Another day of poor weather on the Western Front with low clouds, mist, and high winds. For the most part, enemy aircraft were inactive with only one combat recorded. 2nd-Lieutenant Herbert Henry Hartley and Lieutenant Robert Samuel Herring from 48 Squadron RFC shot down an Albatross out of control south of Guise. They were unable to see if it crashed due to clouds. 2nd Lieutenant Gerald Arthur Churchill Manley from 54 Squadron RFC failed to return from a wireless interruption mission in his Sopwith Camel (B5417), and was subsequently reported as a prisoner of war. This does not appear to be a result of enemy action.
A lack of fighter action did not deter the bombers though, and during the day, nearly a ton of bombs were dropped on various targets.
In the evening, 100 Squadron RFC carried out a raid into Germany, attacking the important railway junction and sidings at Courcelles-les-Metz, south-east of Metz. The leaders dropped two 40lb phosphorus bombs to guide other pilots to the objective. The rest dropped twelve 112lb bombs and 20 25lb bombs. Unfortunately, the mist prevented any observation of the results. One of the bombers failed to return. 2nd-Lieutenant Owen Brennand Swart and 2nd Lieutenant Anthony Fielding-Clarke suffered engine failure in their FE2b (B439). They were forced to land behind enemy lines.
Swart later wrote about this in the Annals of 100 Squadron:
“On the evening of the 9th of February 1919, we started on a raid into Germany. My machine did not climb well, and the engine occasionally showed signs of some unpleasantness, but being a new pilot I was ashamed to return. Pride again.Well, we circled round the specified lighthouse, and then followed behind the leaning machine when it arrived. We had a fairly quiet. passage over the lines, anal eventually came In the railway line which we followed up until we came to a. junction, and saw a small village next to it. It appeared in be the spot we were looking for, so we pulled off our bombs and my observer tired at targets beneath. I only saw one bomb, a Cooper, go off to the South of the line, and near some houses.I had to turn to the North sharply, and came past the station of Courcelles in order lo give my observer a better chance of using his gun, and also to see the bombs go off. This was the juncture where my engine failed mc, not completely, but as though two or three cylinders had stopped firing. I was hardly at a height of more than 1,900 feet, but I turned her head towards the lines and Steered S.W. as the wind was more or less from the West. l also had a look at all my instruments which recorded everything correct, except the revolutions per minute. The pressure was all right, but I tried her on gravity tank. No better, the vibrations were so bad I tried throttling back, but to no purpose. Soon we glided gradually nearer to the ground and also nearer to the line, but just when I thought we might do it the engine ” cut out ” completely,My observer behaved very well, firing at searchlights, and machine gun posts, though he knew what had happened to the engine.I was only a couple of hundred feet up now, and I decided to use my parachute flares, even if I was still in German territory, as it was rather misty, and I wanted to see what I had to land on. The first one did not show me much, but those my observer sent out showed that I was going to land on some small trees beneath. I thereupon lit my wing tip flare, and by its light saw a small clearing to the east, which I turned for, and in five seconds I was sailing down to it, and landed amongst hundreds of hares sitting bolt up-right with the gleam of the reflected light shining out of their great big saucy eyes. The machine touched the ground without a jar, and came to a stop within thirty feet.”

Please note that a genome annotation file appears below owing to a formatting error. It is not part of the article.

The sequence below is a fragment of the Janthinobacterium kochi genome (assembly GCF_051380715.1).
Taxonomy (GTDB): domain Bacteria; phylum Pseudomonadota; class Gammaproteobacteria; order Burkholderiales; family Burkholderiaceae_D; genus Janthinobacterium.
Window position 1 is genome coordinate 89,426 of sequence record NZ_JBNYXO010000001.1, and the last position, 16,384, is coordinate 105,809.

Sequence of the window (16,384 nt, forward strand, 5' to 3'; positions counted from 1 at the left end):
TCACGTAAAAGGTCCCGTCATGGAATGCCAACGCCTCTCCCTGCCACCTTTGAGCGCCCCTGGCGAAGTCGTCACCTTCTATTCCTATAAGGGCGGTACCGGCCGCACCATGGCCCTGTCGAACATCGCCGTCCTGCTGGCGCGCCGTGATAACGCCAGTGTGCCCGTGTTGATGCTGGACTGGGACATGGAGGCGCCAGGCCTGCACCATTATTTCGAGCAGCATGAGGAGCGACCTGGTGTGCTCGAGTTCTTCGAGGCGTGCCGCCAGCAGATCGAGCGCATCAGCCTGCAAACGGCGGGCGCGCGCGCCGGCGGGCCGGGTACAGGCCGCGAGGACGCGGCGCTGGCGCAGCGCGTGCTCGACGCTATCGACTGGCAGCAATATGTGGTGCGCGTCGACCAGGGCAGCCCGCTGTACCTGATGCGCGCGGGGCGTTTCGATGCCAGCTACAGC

The two of them went on the run for two days before finally being captured.
Fielding-Clarke left and Swart right after being captured